Lots of beginning dialoguers have trouble with improvising a subject. It's something having to do with surrending how they are going to spend their time with no plan, no objective, no job, equal authority, and mostly people have never improvised a conversation in a group situation. The problem with using metaphors to inspire is that many people say they understand the example, but then it turns out they are not able to demonstrate the skills necessary to actually do what it is they say they understand.
If you like metaphors, how about this one: Imagine a group of people are teaching themselves conversationally how to speak a language. To do this, they would usually practice scripts to establish context about what are the appropriate situations to infer and interpret meaning from. So they establish so they know, not just what is being said, but the context of where and when words are happening.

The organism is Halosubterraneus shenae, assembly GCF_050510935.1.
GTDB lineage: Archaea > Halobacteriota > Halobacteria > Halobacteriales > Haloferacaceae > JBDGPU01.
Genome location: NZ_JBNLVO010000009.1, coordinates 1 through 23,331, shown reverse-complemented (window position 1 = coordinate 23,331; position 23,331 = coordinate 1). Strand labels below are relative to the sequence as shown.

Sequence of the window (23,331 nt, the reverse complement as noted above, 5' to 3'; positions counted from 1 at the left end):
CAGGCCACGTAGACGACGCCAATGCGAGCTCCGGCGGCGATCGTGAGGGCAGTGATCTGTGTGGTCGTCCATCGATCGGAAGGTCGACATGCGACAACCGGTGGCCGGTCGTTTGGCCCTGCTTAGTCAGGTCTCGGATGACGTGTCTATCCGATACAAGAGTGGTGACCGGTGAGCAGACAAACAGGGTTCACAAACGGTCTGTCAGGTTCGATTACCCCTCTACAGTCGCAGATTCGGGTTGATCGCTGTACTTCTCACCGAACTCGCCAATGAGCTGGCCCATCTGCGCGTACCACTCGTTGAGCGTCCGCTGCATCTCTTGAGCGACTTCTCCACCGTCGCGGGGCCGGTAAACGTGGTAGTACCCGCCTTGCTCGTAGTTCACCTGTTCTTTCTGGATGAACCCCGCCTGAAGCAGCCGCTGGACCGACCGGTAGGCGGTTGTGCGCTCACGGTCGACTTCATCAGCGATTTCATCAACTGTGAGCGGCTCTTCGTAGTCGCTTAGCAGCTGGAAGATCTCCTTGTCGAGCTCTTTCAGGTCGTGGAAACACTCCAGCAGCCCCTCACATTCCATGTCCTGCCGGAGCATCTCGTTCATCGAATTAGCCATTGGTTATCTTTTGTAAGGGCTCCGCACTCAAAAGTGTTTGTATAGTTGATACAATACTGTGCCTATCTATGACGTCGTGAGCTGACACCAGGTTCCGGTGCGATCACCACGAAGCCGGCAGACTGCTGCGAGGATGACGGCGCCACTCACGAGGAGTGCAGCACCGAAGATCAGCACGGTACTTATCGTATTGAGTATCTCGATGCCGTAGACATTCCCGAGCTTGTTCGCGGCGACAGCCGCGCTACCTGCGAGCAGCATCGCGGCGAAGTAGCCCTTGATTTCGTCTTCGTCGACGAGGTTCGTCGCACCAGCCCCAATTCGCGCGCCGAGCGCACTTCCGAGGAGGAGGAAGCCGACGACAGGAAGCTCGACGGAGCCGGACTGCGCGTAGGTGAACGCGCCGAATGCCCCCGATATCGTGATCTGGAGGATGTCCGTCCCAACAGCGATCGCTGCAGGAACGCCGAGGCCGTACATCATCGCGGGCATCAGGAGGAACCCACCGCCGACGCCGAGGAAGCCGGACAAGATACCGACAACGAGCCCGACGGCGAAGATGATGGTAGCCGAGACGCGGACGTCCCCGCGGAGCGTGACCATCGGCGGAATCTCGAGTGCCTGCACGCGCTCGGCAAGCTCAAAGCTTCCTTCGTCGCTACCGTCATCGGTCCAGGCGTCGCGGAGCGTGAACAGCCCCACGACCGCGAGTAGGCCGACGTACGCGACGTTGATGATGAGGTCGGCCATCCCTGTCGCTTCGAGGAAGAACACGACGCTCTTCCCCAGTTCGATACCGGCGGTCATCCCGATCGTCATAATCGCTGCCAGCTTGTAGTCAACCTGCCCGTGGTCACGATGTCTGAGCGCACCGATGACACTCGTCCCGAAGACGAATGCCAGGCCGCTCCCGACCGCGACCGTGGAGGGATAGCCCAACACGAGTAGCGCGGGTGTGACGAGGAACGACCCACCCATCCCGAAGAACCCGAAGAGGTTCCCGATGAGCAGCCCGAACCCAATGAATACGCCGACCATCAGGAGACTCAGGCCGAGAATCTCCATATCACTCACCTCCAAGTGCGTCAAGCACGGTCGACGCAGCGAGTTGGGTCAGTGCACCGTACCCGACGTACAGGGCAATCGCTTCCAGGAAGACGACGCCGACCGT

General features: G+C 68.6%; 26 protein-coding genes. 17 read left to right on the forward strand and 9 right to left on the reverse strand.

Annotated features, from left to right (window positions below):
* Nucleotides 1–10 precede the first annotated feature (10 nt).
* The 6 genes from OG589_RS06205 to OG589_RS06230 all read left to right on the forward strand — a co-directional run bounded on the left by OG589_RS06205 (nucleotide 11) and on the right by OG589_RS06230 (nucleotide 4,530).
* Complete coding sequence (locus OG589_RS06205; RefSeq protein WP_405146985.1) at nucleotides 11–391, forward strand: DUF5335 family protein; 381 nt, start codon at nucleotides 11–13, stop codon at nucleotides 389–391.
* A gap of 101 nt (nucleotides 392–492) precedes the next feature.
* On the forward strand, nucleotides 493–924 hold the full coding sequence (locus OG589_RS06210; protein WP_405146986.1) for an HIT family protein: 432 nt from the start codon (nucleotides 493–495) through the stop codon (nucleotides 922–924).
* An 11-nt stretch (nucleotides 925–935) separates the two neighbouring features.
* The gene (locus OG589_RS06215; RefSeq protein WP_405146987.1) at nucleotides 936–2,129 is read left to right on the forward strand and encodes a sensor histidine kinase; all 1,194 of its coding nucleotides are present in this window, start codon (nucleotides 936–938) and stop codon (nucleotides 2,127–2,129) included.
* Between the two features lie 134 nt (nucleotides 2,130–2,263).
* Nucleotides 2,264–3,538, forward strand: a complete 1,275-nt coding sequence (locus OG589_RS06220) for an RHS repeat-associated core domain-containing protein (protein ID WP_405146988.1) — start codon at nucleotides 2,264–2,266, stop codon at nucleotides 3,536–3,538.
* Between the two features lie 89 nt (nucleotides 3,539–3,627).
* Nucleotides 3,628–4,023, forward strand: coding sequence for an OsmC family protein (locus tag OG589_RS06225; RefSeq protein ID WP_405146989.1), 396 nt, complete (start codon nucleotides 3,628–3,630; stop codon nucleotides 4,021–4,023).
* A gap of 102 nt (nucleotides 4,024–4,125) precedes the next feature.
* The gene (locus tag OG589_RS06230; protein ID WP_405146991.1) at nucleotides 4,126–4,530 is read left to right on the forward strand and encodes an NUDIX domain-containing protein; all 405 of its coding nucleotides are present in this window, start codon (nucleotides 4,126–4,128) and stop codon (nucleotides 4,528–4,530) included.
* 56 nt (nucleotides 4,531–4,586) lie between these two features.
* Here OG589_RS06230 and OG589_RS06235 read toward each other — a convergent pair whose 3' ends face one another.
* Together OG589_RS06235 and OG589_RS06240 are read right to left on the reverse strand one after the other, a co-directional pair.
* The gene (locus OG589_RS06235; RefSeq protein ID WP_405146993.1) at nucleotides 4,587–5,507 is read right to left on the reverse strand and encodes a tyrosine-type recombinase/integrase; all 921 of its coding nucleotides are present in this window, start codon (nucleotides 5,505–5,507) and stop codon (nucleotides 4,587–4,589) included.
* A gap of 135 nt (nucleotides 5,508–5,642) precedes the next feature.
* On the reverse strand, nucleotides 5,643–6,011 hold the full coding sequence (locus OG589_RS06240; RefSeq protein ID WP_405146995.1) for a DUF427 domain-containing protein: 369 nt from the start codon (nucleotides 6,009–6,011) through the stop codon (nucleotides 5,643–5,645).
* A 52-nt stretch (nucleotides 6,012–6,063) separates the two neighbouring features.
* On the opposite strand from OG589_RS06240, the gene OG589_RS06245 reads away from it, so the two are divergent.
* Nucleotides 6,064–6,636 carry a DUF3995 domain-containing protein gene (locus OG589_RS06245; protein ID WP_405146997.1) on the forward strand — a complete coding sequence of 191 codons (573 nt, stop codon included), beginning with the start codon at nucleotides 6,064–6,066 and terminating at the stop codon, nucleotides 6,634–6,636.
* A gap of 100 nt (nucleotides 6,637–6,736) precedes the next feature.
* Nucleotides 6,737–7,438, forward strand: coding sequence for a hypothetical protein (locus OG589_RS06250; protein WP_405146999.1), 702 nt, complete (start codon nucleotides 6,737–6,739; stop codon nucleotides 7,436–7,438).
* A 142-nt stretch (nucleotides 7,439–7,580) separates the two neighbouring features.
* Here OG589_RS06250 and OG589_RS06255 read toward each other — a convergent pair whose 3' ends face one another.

In Dialogue, the group can create from scratch their own context of how meaning is assigned. To do this, they explore the meaning that comes up, so it happens gradually that meaning is assigned gradually as the similar light of recognition comes on in every participant. Those who come late to the group can't quite tell what is going on, but it just looks like something different is happening. Most of us would like the Dialogue activities to be transparent enough that someone would be able to participate if they can be observant enough to see what is happening, ie: for the Dialogue to be in English and not have to know special secrets to decipher it.
The group does this by being aware of "frames" of meaning, where the content changes in terms of what is beneath, above, aside or associated with the subject(s). So as everyone says something about what they think the subject is, the thread of meaning weaving through becomes obvious to some, is hidden from others, and goes off on tangents that never come back around for some. In the end, you'll have an experience of holding so many different points of view at once that it will spin your brain, because they all arrived at a different time.